For humanity to survive humanely, the 21st struggle for human rights now needs to include rights for all human beings; female, male, dark skinned, light skinned and all the earths life forms from Aphids to Zebra. This struggle for humanity to become what it can become if it acts as a fully cooperating species, rather than as groups or gangs of ruthless cut throat competitors, begins exactly where we are – and it begins now! However, we should not forget that it also exists where we are not and all these other struggles need at least our intellectual if not practical support.

We also need to constantly remember that such revolutionary struggles now also needs to be on behalf of every living thing that has contributed to life on this amazing blue dot situated in the midst of a vast spiral galaxy.

Roy Ratcliffe (October 2022)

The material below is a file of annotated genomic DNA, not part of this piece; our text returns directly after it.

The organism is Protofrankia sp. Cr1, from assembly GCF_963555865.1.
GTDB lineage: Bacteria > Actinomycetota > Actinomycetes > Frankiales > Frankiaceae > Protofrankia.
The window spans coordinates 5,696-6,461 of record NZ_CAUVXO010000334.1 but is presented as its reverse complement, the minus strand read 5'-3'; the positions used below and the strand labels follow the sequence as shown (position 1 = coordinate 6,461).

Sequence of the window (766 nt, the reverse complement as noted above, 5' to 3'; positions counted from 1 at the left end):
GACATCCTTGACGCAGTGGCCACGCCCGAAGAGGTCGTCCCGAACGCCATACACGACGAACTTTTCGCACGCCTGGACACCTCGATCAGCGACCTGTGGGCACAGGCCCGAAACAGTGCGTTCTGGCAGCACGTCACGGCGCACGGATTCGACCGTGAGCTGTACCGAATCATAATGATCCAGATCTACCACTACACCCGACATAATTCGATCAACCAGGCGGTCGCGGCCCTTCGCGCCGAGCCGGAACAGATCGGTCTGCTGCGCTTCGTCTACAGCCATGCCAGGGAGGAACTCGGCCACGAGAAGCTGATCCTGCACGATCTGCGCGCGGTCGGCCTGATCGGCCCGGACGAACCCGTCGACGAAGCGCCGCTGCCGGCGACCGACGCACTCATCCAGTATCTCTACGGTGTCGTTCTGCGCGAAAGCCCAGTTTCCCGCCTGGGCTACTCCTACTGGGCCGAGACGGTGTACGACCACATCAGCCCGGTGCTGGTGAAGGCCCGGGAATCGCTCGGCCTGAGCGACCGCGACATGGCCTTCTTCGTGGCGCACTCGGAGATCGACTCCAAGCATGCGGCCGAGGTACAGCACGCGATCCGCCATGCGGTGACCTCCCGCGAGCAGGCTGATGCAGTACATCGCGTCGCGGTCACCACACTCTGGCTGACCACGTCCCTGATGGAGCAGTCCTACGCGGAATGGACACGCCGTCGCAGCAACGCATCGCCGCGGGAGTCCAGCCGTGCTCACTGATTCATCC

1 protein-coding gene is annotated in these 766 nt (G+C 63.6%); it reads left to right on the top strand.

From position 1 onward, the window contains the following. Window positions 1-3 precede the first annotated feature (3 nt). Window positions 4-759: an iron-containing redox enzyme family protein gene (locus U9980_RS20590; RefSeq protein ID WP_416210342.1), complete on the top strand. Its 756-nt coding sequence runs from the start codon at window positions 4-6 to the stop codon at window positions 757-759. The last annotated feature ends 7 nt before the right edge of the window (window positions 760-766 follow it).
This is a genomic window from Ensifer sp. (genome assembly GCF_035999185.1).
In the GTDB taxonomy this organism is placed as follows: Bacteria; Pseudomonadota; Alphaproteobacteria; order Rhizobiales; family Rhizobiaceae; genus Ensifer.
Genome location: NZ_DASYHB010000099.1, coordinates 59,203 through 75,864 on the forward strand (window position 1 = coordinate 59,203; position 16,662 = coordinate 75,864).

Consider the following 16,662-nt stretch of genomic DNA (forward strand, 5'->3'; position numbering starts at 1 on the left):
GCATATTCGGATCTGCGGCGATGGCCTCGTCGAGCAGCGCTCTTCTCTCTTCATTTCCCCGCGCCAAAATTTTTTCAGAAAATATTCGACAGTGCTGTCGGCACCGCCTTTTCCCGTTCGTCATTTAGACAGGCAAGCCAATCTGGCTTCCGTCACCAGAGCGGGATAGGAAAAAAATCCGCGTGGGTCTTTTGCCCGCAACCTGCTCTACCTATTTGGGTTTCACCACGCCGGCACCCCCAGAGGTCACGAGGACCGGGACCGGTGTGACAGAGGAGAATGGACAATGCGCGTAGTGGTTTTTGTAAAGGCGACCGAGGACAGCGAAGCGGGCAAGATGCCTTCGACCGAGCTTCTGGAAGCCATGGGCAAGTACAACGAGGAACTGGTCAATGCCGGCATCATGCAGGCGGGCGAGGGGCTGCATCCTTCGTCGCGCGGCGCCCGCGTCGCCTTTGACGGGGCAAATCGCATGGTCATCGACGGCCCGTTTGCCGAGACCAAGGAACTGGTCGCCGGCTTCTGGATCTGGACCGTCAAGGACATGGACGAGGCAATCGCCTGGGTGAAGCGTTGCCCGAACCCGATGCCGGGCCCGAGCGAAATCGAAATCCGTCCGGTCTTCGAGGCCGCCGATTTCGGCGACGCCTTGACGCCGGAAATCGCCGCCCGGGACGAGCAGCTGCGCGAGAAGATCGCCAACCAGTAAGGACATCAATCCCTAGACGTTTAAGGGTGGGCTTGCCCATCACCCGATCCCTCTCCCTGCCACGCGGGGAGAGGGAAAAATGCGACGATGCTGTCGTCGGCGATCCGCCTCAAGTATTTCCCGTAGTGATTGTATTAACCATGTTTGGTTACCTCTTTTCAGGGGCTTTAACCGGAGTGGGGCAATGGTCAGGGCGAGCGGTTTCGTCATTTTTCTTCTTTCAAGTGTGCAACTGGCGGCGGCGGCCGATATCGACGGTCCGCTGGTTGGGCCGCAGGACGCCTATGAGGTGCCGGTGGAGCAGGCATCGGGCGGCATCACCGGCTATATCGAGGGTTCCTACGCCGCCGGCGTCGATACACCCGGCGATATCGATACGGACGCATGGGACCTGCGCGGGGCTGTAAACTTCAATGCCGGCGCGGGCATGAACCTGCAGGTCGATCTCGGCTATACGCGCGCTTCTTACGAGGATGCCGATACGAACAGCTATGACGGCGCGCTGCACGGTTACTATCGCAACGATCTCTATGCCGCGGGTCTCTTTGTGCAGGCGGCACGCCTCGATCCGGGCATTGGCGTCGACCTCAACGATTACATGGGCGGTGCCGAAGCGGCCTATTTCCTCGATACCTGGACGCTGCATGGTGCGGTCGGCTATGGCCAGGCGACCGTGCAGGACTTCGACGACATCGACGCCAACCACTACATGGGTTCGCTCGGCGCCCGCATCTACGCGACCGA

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As a description of a political leadership in the 21st century, the above title could be applied to the leaders of any number of countries addicted to the capitalist mode of production. Trump, Bolsonaro, Erdogan, Assad, bin Salmon, Putin or any number of other global southern leaders spring to mind. However, this week (3 March 2022) it was used by Martin Wolf to describe Liz Truss Kwasi Kwarteng and the latest gang of incompetent UK cabinet members. I have often heard the expression that ‘a little bit of knowledge is a dangerous thing’, particularly when it is in the minds of arrogant persons. This is because they often think their partial understanding gives them more wisdom than the average person. This danger has been evident for a long time within the British political class in general and among the last few Tory governments in particular,. However, this last week or so it has surfaced with a vengeance.